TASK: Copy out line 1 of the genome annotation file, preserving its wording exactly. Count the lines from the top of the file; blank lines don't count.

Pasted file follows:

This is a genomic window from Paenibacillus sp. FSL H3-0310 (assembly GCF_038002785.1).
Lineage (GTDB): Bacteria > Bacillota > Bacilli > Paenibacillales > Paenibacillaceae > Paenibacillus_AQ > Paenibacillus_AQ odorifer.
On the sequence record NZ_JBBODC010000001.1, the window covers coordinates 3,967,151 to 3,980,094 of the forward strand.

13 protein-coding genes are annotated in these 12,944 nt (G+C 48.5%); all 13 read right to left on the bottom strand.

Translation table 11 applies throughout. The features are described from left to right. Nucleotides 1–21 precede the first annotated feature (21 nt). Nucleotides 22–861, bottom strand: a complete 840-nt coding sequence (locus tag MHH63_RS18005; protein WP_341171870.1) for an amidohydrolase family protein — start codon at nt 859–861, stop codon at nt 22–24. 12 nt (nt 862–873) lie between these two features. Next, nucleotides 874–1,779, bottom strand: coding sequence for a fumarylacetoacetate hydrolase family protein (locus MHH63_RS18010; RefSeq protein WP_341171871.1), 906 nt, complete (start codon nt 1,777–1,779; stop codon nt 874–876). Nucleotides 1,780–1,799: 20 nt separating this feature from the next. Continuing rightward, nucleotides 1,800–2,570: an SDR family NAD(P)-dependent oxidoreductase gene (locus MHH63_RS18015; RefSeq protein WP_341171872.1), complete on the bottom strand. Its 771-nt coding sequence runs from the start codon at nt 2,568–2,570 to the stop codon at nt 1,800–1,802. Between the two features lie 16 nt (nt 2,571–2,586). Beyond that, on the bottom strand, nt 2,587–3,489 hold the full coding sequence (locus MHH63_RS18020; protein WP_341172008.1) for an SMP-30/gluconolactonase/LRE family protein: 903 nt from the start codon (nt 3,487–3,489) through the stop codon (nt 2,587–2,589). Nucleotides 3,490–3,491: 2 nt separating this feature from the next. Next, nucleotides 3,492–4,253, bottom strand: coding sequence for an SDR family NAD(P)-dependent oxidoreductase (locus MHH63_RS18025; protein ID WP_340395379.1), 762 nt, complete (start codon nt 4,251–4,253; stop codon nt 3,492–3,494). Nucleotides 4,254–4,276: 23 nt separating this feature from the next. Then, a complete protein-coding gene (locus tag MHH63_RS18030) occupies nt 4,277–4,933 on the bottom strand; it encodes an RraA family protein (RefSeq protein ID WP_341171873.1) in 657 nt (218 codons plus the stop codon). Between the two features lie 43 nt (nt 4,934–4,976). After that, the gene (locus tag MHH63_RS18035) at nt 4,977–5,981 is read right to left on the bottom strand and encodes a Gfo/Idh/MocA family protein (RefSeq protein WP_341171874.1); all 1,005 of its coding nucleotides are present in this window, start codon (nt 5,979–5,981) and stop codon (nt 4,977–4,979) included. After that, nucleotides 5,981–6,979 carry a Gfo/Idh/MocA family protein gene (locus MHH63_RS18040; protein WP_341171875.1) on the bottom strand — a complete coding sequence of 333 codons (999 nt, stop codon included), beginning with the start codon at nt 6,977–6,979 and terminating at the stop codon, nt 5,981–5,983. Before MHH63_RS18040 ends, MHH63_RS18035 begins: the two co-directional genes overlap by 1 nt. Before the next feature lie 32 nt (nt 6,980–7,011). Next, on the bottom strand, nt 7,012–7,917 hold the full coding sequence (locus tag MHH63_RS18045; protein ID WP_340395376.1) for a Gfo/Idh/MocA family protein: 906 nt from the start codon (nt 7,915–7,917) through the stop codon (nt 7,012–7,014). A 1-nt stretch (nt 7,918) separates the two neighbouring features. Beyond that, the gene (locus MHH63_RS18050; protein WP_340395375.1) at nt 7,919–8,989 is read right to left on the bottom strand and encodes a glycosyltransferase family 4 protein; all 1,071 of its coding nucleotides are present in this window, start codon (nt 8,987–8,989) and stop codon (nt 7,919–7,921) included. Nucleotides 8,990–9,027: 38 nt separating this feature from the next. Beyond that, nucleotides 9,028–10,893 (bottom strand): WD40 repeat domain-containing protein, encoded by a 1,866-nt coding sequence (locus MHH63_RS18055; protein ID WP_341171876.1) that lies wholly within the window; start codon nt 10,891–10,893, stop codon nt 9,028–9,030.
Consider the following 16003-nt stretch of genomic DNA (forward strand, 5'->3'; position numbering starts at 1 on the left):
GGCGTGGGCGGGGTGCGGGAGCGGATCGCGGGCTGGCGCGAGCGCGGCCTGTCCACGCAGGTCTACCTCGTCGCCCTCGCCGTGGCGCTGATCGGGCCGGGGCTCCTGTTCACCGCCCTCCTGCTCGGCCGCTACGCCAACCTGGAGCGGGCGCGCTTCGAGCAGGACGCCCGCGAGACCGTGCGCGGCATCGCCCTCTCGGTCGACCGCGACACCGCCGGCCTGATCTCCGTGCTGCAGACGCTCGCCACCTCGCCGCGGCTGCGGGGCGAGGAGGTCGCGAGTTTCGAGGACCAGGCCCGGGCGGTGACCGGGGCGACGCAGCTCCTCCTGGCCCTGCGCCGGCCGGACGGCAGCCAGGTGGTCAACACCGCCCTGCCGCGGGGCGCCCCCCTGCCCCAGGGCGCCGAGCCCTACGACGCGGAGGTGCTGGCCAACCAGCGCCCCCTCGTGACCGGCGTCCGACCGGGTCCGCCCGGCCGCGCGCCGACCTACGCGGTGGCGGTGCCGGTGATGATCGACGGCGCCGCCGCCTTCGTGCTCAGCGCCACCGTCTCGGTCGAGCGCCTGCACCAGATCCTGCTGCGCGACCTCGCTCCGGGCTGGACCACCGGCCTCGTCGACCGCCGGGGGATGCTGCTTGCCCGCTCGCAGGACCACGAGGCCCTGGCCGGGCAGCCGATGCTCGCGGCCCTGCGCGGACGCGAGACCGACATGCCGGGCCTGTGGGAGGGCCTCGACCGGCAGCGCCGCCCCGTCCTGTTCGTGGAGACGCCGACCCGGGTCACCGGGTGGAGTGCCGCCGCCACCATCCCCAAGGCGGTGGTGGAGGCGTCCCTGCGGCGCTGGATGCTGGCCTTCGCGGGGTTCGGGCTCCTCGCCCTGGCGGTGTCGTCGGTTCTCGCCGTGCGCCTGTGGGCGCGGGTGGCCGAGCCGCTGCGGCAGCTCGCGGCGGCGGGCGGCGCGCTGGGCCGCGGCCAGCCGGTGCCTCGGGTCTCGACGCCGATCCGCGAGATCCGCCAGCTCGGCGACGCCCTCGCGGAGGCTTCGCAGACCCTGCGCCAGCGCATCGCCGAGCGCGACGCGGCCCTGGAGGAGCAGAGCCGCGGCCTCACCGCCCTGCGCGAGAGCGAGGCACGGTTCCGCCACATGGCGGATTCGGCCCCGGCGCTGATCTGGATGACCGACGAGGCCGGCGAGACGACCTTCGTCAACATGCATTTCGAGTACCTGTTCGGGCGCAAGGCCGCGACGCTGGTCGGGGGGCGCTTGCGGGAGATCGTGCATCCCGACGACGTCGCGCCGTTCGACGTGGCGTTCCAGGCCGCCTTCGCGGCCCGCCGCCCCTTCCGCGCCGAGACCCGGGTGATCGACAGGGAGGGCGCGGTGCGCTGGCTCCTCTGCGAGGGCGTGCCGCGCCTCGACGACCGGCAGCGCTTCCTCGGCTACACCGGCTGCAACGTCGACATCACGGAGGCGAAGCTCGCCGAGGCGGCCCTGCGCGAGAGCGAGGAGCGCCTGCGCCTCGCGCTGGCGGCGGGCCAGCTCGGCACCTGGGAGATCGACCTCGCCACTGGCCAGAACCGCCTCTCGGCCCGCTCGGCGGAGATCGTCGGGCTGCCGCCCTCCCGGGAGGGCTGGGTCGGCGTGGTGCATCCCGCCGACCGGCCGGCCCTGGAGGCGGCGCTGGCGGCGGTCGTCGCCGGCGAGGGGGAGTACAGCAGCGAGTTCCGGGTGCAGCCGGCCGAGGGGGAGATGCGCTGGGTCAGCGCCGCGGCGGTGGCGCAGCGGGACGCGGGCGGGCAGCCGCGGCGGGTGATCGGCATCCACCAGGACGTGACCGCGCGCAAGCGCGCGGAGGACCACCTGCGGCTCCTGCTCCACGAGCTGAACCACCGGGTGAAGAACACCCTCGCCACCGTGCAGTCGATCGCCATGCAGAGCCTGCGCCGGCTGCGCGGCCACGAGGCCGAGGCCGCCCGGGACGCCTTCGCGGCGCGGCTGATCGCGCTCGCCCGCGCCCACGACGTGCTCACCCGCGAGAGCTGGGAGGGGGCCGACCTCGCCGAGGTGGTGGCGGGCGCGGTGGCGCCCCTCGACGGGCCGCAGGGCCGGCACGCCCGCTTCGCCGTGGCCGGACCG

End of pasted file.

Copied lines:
This is a genomic window from Paenibacillus sp. FSL H3-0310 (assembly GCF_038002785.1).